The repurchase of shares will reduce the company's assets and equity. If the company uses all reserved funds for the repurchase at a maximum amount, then the amount of assets and equity will be reduced as much as Rp200 billion (btw, note that equity of KKGI on the First Half 2012 was only Rp632 billion, so the number of Rp200 billion are fairly large). The potential loss of interest revenue would reduce the company’s net income when the funds are placed in time deposits.

In essence, the announcement of the buyback was delivered in a similar language to the announcement about the revised target of coal production, which we have discussed above. So, I think someone is trying to kick everybody's out from this company. But what is the purpose? Well, what do you think?

But.. What if the management does really pessimistic about the future of KKGI business? Huh, I don’t think so. Okay, the sector of coal mining at the moment is sluggish due to the decline of coal prices, but the rise and fall in commodity prices, including coal, it's just a common thing, nothing special. In the long run, the power generator industry in all over the world will always need supply of coal. If the coal industry is feared to be insolvent entirely and will not turn on again, then how could the Bakrie Group desperately defending Bumi Resources from takeover attempts by Nathaniel Rothschild?

One more thing, on last October 8, the State Electricity Company aka PLN (Perusahaan Listrik Negara) had issued notes at a value of US$ 2 billion in Singapore. And in the prospectus stated that as at June 30, 2012, the company is building at least 34 units of coal-fired power plants, from the planned 45 units of coal-fired power plants, to reduce the company's dependence on oil fuels (we've discussed this). The reason is clear: Indonesia since 2007 is no longer an oil exporter, but the importer. But for coal, we still have many of it (about 21.1 billion tons of proven reserves in 2010).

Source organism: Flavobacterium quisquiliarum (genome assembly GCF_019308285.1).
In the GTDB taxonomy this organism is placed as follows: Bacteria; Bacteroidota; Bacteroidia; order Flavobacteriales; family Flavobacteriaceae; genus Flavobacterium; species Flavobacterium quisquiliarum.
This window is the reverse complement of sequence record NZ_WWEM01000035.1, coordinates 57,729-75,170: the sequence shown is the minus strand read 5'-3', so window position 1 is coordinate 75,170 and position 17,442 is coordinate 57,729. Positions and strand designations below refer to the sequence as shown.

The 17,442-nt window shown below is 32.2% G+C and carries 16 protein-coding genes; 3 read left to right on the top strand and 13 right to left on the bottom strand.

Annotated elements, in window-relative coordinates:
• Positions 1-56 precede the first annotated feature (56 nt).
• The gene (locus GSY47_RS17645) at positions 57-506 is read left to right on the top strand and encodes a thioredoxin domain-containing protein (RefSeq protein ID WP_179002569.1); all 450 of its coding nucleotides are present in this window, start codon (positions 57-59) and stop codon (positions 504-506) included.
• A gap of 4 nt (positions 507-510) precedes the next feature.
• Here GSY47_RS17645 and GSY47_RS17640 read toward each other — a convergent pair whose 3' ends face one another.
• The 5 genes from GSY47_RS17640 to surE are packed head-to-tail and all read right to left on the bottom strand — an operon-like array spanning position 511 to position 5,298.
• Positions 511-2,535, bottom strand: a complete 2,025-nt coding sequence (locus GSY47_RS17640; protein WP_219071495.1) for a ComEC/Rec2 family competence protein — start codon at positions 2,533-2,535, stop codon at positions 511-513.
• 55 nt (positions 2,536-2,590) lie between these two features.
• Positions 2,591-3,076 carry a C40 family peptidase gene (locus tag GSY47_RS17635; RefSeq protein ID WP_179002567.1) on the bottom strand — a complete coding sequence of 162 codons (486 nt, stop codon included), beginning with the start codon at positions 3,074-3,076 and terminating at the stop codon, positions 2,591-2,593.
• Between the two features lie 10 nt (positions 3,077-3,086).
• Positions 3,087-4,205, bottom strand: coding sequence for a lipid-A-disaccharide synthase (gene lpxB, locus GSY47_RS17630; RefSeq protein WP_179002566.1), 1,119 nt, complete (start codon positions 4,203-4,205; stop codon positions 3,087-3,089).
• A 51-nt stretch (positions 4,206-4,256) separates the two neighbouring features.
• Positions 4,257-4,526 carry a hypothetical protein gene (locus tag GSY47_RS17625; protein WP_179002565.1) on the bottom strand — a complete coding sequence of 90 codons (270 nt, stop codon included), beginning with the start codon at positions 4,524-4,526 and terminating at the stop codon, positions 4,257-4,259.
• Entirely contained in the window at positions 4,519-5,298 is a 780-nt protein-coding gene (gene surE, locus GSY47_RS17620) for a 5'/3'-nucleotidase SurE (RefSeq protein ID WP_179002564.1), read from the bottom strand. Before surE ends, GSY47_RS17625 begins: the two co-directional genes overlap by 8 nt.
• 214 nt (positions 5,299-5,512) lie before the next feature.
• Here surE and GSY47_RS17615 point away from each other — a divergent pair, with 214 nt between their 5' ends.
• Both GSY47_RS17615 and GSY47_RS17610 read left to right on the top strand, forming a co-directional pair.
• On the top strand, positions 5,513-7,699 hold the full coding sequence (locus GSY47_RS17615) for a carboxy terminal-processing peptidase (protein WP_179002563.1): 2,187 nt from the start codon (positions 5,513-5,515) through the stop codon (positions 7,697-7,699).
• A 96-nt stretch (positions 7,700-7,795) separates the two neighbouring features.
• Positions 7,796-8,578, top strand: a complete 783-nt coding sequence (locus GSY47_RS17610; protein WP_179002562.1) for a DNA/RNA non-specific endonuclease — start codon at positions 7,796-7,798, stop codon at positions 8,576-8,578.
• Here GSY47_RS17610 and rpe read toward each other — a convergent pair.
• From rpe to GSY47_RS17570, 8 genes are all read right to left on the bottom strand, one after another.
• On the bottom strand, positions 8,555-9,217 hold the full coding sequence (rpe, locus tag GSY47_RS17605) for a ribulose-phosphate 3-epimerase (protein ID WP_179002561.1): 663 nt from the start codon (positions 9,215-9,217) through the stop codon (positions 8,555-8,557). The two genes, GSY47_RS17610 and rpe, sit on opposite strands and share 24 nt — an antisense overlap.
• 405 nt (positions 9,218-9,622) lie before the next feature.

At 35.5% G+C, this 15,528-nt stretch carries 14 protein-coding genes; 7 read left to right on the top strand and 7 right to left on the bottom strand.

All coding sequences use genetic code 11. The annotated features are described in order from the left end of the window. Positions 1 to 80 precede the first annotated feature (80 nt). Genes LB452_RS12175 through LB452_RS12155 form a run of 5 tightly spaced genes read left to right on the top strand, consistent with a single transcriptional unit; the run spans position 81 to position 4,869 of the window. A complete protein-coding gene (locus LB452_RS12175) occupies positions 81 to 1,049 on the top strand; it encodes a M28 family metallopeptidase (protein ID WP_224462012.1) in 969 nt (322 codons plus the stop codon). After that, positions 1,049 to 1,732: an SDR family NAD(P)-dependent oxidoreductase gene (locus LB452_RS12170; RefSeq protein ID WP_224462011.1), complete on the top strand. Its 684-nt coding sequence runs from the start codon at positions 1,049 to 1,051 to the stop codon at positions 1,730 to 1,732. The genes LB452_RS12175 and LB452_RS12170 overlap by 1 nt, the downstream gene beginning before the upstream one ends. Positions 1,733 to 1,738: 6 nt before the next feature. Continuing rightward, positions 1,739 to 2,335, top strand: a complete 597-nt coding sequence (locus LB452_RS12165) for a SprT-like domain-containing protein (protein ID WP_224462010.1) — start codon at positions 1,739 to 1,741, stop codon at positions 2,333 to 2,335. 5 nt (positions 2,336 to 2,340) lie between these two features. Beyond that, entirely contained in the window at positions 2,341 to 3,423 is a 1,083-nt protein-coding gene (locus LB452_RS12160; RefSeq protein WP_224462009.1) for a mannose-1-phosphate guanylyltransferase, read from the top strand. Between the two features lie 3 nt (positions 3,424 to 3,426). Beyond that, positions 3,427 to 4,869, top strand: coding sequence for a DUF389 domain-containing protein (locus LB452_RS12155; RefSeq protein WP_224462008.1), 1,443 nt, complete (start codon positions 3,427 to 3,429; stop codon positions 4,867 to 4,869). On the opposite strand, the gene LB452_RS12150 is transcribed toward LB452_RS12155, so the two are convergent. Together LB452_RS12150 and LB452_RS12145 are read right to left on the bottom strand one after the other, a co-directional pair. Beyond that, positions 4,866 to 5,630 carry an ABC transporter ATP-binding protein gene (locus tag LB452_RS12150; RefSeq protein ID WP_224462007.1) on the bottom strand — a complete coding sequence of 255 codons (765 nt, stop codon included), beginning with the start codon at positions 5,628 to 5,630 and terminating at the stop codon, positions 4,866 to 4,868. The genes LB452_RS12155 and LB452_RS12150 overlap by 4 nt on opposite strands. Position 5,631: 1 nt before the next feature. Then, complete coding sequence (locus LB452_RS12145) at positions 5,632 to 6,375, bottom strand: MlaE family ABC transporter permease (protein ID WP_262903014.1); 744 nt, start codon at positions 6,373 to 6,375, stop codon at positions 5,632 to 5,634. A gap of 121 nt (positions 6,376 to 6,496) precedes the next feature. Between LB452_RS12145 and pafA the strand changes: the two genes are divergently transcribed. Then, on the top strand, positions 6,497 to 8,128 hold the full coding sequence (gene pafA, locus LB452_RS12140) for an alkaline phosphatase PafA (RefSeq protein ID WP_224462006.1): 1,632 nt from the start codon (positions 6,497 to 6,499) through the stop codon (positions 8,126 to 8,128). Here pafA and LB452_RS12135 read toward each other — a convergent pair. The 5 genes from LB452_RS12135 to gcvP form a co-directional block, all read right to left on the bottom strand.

For the full year of 2011, PLN using coal fuel with a share of 38.5%, and oil fuel with a share of 29.3%. Going forward, precisely in 2014, PLN plans to increase its use of coal fuel to 54.1%, while the use of oil fuel will be reduced to only 6.1%. The details can be seen in the following table.

Fuel (%)
Natural Gas

So, for KKGI, which has been selling almost all of its coal to the export market, in the future they are also more likely to sell the coal to the domestic market. Because it should not only PLN, other industries which are also in need of coal, such as cement manufacturing, etc., will also be developed if the power supply itself becomes more abundant. So I think, it is strange that the management of KKGI looks like raised the white flag in running their business, and shows it openly to the public.

Now, are you saying that we could buy this stock? Since the movement of the stocks is not natural, and the outstanding sentiments are still ugly, then we probably have to wait. But if the other day this stock was forgotten, now we can take a look on it again.

Okay, then how about LSIP?

Unlike KKGI, I found that the story of LSIP is not too complicated, and so far the stock movement is also reasonable. This stock has had reached 3,000's as its highest position (3,175 to be exact) in April 2012. Afterwards, LSIP then down and now it is in a position 2,375, because of the company’s slowing performance in 2012. In the First Half 2012, LSIP recorded a decrease in net profit of 27.9%.

I had been collecting this LSIP in May 2010, or a few months before I met with KKGI. At the time the price was 7,500 (price before stocksplit, equal to 1,500 if converted to price after stocksplit), and the palm oil sector was in hike due to higher prices of crude palm oil (CPO), and the options in this sector were two, namely LSIP and AALI (Astra Agro Lestari), while LSIP was more attractive in term of valuation. A few months later, on March 2011, I sold LSIP to switch to a 'newcomer' who suddenly recorded significant growth, TBLA (Tunas Baru Lampung). Unfortunately TBLA’ good performance did not continue, so in September 2011, I’d back to LSIP, by bought it at 2,200.

In April 2012, I finally out from LSIP at 2,800, and did not bought it back, until now, because I saw that the oil palm sector is sluggish, just like coal. But again, I still considered that LSIP is the best stock in the palm oil sector. So if later the CPO prices starting to rise again (the current price of CPO in Malaysia is RM2,471 per tonne, still low), then you have to look at LSIP first.

Then what about the future outlook for palm oil sector? Well, we've discussed it in the previous article, please read it again. So do you think if we could purchase LSIP at current price? Well, not yet. Possibly LSIP could still down further, given its position at this time should be lower if the JCI was not in a position 4,300's. The ideal entry position is at or below 2,000, where LSIP might down to that position when the bullish period of JCI ends.

Original article was written in October 18, 2012